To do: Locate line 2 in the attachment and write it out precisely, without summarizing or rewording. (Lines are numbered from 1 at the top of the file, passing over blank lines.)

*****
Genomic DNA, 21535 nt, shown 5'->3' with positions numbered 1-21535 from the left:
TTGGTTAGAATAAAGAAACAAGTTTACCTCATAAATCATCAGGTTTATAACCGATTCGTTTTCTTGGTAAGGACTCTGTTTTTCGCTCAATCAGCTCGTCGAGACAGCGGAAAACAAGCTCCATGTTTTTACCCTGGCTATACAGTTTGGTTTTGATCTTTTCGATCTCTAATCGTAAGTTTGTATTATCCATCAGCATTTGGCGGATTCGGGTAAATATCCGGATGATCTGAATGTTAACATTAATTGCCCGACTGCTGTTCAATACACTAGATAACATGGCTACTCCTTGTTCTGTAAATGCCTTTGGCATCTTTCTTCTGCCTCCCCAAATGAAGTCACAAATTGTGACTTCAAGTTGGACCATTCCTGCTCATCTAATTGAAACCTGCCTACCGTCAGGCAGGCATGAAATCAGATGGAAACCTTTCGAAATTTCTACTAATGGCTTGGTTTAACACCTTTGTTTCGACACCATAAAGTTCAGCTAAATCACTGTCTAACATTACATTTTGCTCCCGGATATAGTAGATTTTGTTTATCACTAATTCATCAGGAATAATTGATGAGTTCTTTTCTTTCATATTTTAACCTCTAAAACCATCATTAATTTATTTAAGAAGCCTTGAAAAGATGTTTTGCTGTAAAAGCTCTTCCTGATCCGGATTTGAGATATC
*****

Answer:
TTGGTTAGAATAAAGAAACAAGTTTACCTCATAAATCATCAGGTTTATAACCGATTCGTTTTCTTGGTAAGGACTCTGTTTTTCGCTCAATCAGCTCGTCGAGACAGCGGAAAACAAGCTCCATGTTTTTACCCTGGCTATACAGTTTGGTTTTGATCTTTTCGATCTCTAATCGTAAGTTTGTATTATCCATCAGCATTTGGCGGATTCGGGTAAATATCCGGATGATCTGAATGTTAACATTAATTGCCCGACTGCTGTTCAATACACTAGATAACATGGCTACTCCTTGTTCTGTAAATGCCTTTGGCATCTTTCTTCTGCCTCCCCAAATGAAGTCACAAATTGTGACTTCAAGTTGGACCATTCCTGCTCATCTAATTGAAACCTGCCTACCGTCAGGCAGGCATGAAATCAGATGGAAACCTTTCGAAATTTCTACTAATGGCTTGGTTTAACACCTTTGTTTCGACACCATAAAGTTCAGCTAAATCACTGTCTAACATTACATTTTGCTCCCGGATATAGTAGATTTTGTTTATCACTAATTCATCAGGAATAATTGATGAGTTCTTTTCTTTCATATTTTAACCTCTAAAACCATCATTAATTTATTTAAGAAGCCTTGAAAAGATGTTTTGCTGTAAAAGCTCTTCCTGATCCGGATTTGAGATATC